Nicholas Parsons, who has died at 96, was a true veteran of the stage, screen and airwaves with a career which spanned three-quarters of a century.
He was familiar from comedic and straight roles but was perhaps best known for asking the questions on the ITV quiz Sale Of The Century and for his 50 years as host of BBC Radio 4’s Just A Minute, which he was still presenting until last year.
Despite his glittering CV, he once said he believed he would have got more work if he had been “more rugged-looking”.
In 2016, as he prepared to celebrate his golden jubilee on Just a Minute, in which celebrity guests strive to talk about a subject for 60 seconds without hesitation, repetition or deviation, Prince Charles, a fan of the show, performed a cameo.
Parsons was born on October 10 1923, in Grantham, Lincolnshire, where his father was GP to the family of Baroness Thatcher.
After studying at St Paul’s School in London, he headed to Clydebank as an apprentice engineer, despite his own hopes of becoming an actor.
But his impressions were featured in a radio show and, following performances with amateur concert parties after the Second World War, he moved into acting, working first in rep at Bromley, Kent.
Comic roles became a speciality and he became resident comedian at the Windmill Theatre in London after working on the cabaret circuit in the 1950s.
He found TV fame appearing with the comedian Arthur Haynes in his ITV show in the early 1960s, and he was also a regular on The Benny Hill Show.
At the tail end of 1967, he introduced Just A Minute for the first time, and the show is still going strong today.
Within a few years, he had also become known for hosting Anglia TV’s Sale Of The Century, with its notable opening line “And now from Norwich, it’s the quiz of the week ...” It had launched as a regional show in 1971, and was broadcast nationally by 1975.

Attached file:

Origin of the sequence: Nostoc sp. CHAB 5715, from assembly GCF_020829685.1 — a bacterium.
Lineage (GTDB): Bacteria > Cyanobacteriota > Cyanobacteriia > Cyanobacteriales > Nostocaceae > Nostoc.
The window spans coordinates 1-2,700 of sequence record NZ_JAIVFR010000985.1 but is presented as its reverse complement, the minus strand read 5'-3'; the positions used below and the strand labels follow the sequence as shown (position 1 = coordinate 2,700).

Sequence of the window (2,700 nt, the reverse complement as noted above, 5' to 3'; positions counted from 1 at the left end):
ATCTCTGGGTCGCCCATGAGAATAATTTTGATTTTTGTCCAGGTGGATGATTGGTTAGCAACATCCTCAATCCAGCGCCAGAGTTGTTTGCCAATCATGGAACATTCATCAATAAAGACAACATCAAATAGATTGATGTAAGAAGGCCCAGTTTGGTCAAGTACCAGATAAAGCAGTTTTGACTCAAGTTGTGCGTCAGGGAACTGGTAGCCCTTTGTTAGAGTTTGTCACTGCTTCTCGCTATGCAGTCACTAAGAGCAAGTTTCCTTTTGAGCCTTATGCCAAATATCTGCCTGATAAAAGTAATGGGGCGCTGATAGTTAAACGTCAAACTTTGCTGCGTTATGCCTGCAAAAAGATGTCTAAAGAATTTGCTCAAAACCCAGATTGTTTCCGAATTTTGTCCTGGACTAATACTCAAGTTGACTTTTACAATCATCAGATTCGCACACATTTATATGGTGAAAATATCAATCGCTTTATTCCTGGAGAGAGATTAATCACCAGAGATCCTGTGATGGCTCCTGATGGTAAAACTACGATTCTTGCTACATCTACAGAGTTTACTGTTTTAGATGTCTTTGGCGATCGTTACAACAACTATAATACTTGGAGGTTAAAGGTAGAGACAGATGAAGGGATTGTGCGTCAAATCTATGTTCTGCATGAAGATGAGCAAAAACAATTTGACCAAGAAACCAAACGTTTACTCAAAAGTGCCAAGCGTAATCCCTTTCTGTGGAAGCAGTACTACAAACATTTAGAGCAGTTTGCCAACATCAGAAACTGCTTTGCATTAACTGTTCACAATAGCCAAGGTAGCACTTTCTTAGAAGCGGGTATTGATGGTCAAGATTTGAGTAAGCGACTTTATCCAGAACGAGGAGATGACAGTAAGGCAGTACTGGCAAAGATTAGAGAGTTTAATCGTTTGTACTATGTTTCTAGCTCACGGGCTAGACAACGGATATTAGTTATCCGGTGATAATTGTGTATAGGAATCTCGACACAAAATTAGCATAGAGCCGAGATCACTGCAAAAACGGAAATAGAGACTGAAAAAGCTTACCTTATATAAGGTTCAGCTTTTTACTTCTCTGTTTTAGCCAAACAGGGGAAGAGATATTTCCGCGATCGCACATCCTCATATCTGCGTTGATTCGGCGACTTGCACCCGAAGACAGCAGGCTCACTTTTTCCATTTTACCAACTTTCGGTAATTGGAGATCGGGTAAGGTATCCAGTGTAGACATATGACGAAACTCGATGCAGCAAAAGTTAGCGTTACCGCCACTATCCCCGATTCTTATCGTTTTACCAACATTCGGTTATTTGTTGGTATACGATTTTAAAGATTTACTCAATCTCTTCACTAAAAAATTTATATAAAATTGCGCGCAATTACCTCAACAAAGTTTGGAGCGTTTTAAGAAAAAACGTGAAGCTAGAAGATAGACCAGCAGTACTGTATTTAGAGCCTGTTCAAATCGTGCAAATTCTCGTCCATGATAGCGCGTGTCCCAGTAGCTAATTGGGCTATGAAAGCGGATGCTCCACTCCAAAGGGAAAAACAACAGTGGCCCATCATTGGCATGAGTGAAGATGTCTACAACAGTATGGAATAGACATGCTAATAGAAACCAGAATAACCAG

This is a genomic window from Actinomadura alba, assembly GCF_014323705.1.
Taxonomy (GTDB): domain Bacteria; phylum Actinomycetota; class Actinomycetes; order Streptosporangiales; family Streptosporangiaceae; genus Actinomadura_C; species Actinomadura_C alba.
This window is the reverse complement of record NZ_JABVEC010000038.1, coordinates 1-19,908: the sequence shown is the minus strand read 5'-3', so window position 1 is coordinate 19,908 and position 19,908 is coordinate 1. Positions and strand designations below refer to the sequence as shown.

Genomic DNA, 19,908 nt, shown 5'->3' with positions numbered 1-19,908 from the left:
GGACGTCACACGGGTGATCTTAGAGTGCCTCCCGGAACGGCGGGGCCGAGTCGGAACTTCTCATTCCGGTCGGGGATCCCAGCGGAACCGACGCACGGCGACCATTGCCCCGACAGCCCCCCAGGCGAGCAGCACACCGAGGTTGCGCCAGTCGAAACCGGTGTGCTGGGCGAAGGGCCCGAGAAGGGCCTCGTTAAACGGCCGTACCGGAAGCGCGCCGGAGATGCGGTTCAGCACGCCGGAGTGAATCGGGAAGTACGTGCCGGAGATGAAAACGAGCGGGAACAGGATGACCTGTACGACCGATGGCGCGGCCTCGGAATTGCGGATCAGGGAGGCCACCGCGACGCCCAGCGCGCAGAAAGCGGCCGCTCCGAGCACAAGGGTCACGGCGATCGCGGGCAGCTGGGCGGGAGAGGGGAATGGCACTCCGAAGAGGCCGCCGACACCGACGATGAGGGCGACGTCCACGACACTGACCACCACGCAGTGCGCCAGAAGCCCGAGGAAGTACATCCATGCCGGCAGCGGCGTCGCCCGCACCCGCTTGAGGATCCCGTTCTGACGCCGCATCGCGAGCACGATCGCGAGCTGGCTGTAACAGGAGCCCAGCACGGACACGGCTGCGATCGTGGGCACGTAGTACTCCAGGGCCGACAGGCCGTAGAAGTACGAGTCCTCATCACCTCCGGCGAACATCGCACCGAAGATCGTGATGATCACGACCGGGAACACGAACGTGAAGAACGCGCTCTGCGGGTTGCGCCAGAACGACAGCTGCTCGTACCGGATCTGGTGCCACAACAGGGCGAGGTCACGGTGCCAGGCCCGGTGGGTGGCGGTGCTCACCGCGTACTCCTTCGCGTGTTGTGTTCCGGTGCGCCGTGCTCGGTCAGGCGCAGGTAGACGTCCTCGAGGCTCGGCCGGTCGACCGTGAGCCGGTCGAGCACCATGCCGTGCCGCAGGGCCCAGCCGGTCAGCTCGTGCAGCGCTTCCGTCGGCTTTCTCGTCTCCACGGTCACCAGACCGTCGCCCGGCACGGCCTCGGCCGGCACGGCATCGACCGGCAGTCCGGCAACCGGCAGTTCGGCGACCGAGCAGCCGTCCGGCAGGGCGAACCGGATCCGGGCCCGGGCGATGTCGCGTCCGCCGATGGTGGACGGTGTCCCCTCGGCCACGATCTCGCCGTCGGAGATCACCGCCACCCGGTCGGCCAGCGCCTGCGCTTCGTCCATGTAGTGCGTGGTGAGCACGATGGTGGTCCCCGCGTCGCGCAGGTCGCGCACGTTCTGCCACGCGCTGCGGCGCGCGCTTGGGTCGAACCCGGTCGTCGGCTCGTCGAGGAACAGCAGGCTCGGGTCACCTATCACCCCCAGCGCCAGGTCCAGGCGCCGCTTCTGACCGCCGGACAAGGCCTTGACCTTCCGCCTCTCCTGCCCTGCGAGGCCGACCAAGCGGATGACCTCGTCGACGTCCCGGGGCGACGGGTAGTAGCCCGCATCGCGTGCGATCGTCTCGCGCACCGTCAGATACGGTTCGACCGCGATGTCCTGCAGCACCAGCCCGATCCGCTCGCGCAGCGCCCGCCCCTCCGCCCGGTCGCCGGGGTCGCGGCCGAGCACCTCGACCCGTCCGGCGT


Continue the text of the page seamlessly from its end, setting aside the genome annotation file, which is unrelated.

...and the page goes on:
Parsons had guest roles in Doctor Who, and the children’s series Bodger And Badger, as well as taking a cross-dressing role in a touring production of The Rocky Horror Show in his 70s, and performing a number of seasons with his one-man shows at the Edinburgh Festival.
In 1990, he starred in London’s West End in Stephen Sondheim’s musical Into The Woods, and his autobiography, The Straight Man – My Life in Comedy was published in 1994.
He was a regular guest on television and radio comedy shows, and in 1999 he took his comedy chat show, The Nicholas Parsons Happy Hour to the Edinburgh Fringe, returning to the event in years that followed.
Besides The Arthur Haynes Show, notable projects included Carry On Regardless and Cluedo, and he starred in the West End comedies Boeing Boeing and Say Who You Are, as well as musicals and revues.
His first major success on television came as the straight man to Haynes in the famous partnership that flourished in the 1960s, and included Swing Along, a season in 1963 at the London Palladium. Haynes died in 1966.
Among his many charitable commitments, he had a long association with the Grand Order of Water Rats and the Lord’s Taverners, for which he has served as president.
Parsons said he was “flattered and delighted” to be awarded a CBE for his charitable work in December 2013.
Ten years earlier, he had received an OBE for services to drama and broadcasting.
On June 4 2018, he missed his first episode of Just A Minute, and was replaced by regular panellist Gyles Brandreth. The BBC said Parsons was “taking a couple of days off”.
In 2019, he was given a Broadcasting Press Guild award for his outstanding contribution to broadcasting.
Parsons married his second wife Ann Reynolds in 1995, and had two children from his first marriage to the actress Denise Bryer.